As unmarried, childless adults, we tend not to take self-control seriously. Sometimes we regulate our lives by desire, high pressure, free will or any other possible feeling. When humanness, kindness and self-discipline are not practiced daily, our behavior tends to degenerate into frequent bouts of depression, caprice, irresponsible splashes of sentimentality or emotional distortion. It is unaffordable to continue such behavioral tactics when you are a parent.
The decision to have a child has to be made in maturity of wisdom, because it is one of the most important steps in your life. Some parents feel insecure after they find out that being a parent of a toddler requires more emotional stability than they can offer at this stage of their life. Every sensitive parent will instinctively know that his or her life directly affects their children’s well-being, and all the comedies or dramas shown to your kids, undoubtedly, are recorded in their minds. Being aware of the fact that children are watching your behavior, you will need to maintain the self-control necessary to raise an emotionally healthy child. Even if you don’t feel you are quite ready to be a parent, try to focus more on your children, and they will teach you how to be good parents.
Keeping your mind on the emotional health of your children is a great goal for every parent. Surely, everyone makes their share of mistakes as a parent, but ignoring your child’s needs, questions and developmental challenges can be the worst of all errors. When your child requests your attention, because he wants to talk or share, you better give him the time he wants. Otherwise, you may face more serious problems later on such as a deterioration in the emotional or intellectual growth, attention deficit disorders, hyperactivity, etc.
Some children wait for years for the day their parents will stop, slow down, answer their questions and respond to their needs. Instead, these parents think that their children are “going to be fine” and survive childhood and adolescence to become normal adults. Nothing could be further from the truth. Children raised in such a manner are going to adjust to life circumstances they face. Regrettably, they may be maladjusted as well.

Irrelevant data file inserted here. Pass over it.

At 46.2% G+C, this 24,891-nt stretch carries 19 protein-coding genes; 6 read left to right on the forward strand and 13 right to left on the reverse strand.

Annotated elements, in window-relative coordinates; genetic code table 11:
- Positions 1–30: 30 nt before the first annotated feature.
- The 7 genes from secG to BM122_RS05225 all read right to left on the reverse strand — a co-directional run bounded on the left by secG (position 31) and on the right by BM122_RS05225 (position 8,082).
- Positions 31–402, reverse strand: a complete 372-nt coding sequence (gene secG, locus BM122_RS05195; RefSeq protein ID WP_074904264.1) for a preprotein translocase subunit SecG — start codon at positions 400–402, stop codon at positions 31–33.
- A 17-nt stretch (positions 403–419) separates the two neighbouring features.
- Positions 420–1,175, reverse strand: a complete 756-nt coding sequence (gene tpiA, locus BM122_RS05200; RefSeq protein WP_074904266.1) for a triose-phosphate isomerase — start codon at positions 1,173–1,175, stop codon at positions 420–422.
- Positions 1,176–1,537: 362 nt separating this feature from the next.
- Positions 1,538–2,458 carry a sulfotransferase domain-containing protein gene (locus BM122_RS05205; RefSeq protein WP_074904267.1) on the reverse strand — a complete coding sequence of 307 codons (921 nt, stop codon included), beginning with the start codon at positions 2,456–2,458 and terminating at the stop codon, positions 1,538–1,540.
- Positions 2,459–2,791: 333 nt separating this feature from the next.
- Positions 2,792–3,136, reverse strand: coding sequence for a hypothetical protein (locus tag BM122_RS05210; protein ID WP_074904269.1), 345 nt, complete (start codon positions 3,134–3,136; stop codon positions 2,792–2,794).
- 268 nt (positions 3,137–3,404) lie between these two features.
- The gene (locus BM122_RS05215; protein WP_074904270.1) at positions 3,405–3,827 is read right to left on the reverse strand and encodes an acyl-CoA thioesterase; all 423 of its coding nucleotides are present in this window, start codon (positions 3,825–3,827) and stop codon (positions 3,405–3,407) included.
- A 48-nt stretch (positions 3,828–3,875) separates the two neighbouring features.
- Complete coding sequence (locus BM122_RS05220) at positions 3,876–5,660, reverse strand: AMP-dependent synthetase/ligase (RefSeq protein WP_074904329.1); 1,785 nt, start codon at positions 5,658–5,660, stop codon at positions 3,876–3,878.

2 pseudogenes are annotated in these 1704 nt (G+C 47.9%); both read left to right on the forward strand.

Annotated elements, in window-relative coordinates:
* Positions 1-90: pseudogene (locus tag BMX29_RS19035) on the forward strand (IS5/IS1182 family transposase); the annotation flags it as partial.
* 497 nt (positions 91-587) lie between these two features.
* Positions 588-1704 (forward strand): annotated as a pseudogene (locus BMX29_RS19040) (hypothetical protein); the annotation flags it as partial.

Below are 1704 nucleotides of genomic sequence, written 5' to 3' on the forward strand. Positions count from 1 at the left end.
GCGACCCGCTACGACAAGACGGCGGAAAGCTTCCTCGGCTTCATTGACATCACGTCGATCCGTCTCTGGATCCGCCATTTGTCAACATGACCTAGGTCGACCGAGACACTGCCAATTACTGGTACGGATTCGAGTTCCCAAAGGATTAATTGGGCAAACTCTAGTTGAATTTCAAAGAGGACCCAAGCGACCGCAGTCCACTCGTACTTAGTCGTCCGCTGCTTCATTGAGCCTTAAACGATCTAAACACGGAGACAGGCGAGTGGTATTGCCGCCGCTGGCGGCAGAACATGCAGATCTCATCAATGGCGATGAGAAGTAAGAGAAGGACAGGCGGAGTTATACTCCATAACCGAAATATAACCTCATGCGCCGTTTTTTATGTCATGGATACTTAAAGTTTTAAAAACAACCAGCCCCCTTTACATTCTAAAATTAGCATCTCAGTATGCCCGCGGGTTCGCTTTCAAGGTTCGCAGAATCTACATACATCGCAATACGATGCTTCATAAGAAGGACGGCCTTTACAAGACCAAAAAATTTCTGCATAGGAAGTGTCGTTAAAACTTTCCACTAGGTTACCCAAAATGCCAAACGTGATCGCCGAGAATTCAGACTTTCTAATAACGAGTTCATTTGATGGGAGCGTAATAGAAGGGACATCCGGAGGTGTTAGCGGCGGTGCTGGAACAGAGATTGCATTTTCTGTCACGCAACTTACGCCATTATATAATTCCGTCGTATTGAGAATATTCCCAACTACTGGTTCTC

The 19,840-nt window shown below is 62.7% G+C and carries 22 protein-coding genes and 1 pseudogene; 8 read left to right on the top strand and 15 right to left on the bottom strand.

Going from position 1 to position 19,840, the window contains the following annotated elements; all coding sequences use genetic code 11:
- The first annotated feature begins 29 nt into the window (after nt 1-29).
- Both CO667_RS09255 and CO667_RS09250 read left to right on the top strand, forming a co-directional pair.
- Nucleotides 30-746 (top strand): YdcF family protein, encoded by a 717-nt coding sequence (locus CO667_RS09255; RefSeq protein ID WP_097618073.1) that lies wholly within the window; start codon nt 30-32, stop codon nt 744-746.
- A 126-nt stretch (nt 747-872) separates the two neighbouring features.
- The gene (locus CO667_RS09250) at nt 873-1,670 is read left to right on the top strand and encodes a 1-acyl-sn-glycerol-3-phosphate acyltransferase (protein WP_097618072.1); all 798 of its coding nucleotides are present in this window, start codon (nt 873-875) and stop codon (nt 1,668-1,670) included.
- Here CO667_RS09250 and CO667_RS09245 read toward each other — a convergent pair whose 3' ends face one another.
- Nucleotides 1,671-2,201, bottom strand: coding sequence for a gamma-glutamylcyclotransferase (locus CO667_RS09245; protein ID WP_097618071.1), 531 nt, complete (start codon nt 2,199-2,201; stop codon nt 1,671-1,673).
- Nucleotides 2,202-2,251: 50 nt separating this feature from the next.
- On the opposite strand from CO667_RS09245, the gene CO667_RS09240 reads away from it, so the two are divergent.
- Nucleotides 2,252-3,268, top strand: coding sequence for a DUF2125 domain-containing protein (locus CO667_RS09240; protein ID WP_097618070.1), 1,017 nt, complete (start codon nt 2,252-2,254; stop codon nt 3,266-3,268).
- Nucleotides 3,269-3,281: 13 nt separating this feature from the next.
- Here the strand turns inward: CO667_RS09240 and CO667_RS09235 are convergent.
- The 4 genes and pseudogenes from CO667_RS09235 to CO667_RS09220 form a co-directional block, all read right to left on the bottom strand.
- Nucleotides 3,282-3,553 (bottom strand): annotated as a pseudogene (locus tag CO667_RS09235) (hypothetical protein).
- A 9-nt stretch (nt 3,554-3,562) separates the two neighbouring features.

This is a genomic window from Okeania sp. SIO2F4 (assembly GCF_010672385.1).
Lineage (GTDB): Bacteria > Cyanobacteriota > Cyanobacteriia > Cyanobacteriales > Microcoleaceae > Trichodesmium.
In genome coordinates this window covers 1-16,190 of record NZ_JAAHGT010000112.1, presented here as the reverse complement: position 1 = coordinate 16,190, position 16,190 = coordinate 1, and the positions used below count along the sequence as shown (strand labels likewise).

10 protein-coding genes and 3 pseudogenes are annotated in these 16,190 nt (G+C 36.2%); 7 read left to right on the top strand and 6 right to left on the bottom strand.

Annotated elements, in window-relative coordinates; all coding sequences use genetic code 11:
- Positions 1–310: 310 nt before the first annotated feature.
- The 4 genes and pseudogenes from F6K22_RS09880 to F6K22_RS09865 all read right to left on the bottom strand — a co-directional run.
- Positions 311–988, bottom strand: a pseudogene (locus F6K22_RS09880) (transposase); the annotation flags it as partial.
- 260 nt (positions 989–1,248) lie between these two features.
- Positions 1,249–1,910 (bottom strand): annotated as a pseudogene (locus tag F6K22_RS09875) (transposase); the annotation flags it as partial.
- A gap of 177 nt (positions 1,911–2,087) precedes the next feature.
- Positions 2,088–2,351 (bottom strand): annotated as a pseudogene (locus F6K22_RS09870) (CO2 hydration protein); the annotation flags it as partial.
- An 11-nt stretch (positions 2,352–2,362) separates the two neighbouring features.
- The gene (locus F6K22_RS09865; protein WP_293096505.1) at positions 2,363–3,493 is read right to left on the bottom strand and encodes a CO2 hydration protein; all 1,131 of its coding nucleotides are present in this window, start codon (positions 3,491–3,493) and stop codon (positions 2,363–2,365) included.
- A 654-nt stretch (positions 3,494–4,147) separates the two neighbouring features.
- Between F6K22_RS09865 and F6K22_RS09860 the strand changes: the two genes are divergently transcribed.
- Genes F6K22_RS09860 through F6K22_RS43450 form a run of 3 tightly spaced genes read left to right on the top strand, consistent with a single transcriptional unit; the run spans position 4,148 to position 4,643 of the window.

There is also a category of parents who believe that making their children tough while ignoring their sensitivity is the way to prepare him for the “dog-eat-dog” world.
As a result, no matter what choices parents make or what methods they use to shape their children’s future, their “parental label” is going to be seen through the quality of their children’s feelings and the nature of their behavioral patterns. And no one will ever judge them for their work — their own children will be the only ones who will remember their parents’ images as moms and dads.
Just remember that you don’t have to wait until something major happens to raise rates. For instance, says Caro, “Not all clubs in the country have to have major physical plant expansions or huge equipment buys in order to justify increases. We have fallacies that if you only buy hard goods, you can justify a price increase.” Basically, says Tock, “If you can show that you’re giving more services, or make cosmetic changes, you can raise your dues.” Continue reading Should You Raise Your Membership Rates? Part 4